Laurence Howell, the executive director of the Educational Opportunity Program (EOP) at New Jersey Institute of Technology (NJIT), has been named minority-engineering program director of the year by the National Society of Black Engineers (NSBE).
Separately, Carlomagno Ontaneda, the assistant director of the EOP, has been named educator of the year by the Society of Hispanic Professional Engineers (SHPE).
Howell, of Wayne, was cited by NSBE for being a “major contributor to NJIT’s consistently high ranking in graduating African American and Hispanic engineers.” Ontaneda, of Livingston, was cited by SHPE for “promoting Hispanic education in the engineering, science and math disciplines.”
Howell was pleased with both awards.
“It’s the first time two staff members from an engineering development program, both from the same university, have been recognized in the same year by these two national societies,” said Howell. “It shows that the EOP at NJIT is not only a success but a national leader in higher education.”
Howell will receive NSBE’s premier honor, the Golden Torch Award, during the group’s March 18 gala event in Dallas, Texas. Ontaneda recently received his award at a SHPE banquet in Chicago, Ill.
EOP is a state and university funded program that offers academic, financial, career and counselling support to underrepresented students. EOP supports students who are typically unprepared by their high schools to contend with a rigorous engineering school such as NJIT. Howell supervises an EOP staff of 10 workers whose job it is to recruit, educate and graduate these students. With an annual budget of $2.3 million, Howell has increased the number of incoming EOP freshman at NJIT to 150 out of a total enrollment of 5,500.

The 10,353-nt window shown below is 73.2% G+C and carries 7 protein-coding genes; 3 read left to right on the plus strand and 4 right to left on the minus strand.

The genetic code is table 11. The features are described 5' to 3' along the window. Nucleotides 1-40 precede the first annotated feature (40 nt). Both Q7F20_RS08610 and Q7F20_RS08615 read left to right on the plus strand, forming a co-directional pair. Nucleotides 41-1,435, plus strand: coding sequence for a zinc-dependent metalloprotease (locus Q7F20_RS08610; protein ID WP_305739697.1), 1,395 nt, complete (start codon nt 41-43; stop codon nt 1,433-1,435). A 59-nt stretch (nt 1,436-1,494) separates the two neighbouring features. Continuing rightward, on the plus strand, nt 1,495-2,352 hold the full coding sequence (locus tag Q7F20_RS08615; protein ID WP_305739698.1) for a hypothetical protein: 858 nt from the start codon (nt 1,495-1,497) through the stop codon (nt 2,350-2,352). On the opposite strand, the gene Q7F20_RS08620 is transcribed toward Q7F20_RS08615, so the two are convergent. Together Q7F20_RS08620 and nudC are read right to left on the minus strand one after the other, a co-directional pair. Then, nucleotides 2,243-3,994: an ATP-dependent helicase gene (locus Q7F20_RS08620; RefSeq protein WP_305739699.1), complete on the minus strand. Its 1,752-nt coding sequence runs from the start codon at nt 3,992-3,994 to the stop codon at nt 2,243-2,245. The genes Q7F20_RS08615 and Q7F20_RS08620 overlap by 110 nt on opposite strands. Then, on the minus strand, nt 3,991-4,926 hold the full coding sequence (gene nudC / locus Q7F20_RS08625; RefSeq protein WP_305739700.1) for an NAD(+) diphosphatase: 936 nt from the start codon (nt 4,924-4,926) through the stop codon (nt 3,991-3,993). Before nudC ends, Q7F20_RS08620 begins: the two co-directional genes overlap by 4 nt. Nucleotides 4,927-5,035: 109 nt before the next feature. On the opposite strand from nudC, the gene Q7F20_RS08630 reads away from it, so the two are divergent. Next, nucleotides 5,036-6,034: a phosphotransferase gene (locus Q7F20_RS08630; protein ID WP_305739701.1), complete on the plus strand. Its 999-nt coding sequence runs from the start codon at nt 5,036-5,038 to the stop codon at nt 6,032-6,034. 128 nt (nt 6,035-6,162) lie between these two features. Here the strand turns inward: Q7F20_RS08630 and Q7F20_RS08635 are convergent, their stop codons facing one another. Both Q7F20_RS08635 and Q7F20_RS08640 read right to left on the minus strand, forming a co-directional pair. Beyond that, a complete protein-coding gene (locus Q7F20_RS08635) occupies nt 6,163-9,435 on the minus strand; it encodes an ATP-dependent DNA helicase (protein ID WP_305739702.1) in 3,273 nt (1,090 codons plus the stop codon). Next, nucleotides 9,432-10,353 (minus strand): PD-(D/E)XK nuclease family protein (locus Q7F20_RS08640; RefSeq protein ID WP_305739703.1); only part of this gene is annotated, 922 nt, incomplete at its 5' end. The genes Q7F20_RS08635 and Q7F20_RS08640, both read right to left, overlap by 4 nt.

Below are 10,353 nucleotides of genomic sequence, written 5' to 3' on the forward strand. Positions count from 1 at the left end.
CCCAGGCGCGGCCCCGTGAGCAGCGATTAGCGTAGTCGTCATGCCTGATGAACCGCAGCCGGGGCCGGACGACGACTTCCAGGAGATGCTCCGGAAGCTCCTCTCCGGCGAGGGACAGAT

Under Howell’s leadership, NJIT has distinguished itself in the national rankings of colleges that graduate minority engineers. According to the magazine Black Issues In Higher Education, NJIT ranks 15 in the nation for awarding bachelor degrees in engineering to African Americans, and 11 nationally for awarding bachelor degrees in engineering to Hispanics.
In recognizing Ontaneda, SHPE cited him for vigorously promoting higher education to Latinos. In the February issue of SHPE Magazine, an article described Ontandea as a “champion of recruitment and retention who has developed the formula for student’s success.”
Ontaneda, a native of Ecuador who has dedicated his life to helping Latinos overcome obstacles to technical higher education, said he considers his job a blessing since it affords him the personal satisfaction of helping students who otherwise might not have made it to college.
“This award from SHPE is a great honor to me,” said Ontaneda. “It verifies that what we are doing here in EOP - helping educate students who might have been left behind - is of great national importance.”
Ontaneda holds a bachelor’s degree in industrial administration from NJIT. Howell holds a bachelor’s degree in sociology/psychology and a master’s degree in counselling and administration, both from Indiana State University, Terre Haute, IN.
The Society of Hispanic Professional Engineers, Los Angeles, CA, is a non-profit group of professional engineers and student chapters whose mission is to serve as role models in the Hispanic community. The National Society of Black Engineers, based in Alexandria, VA, is a non-profit group whose mission is to increase the number of black engineers.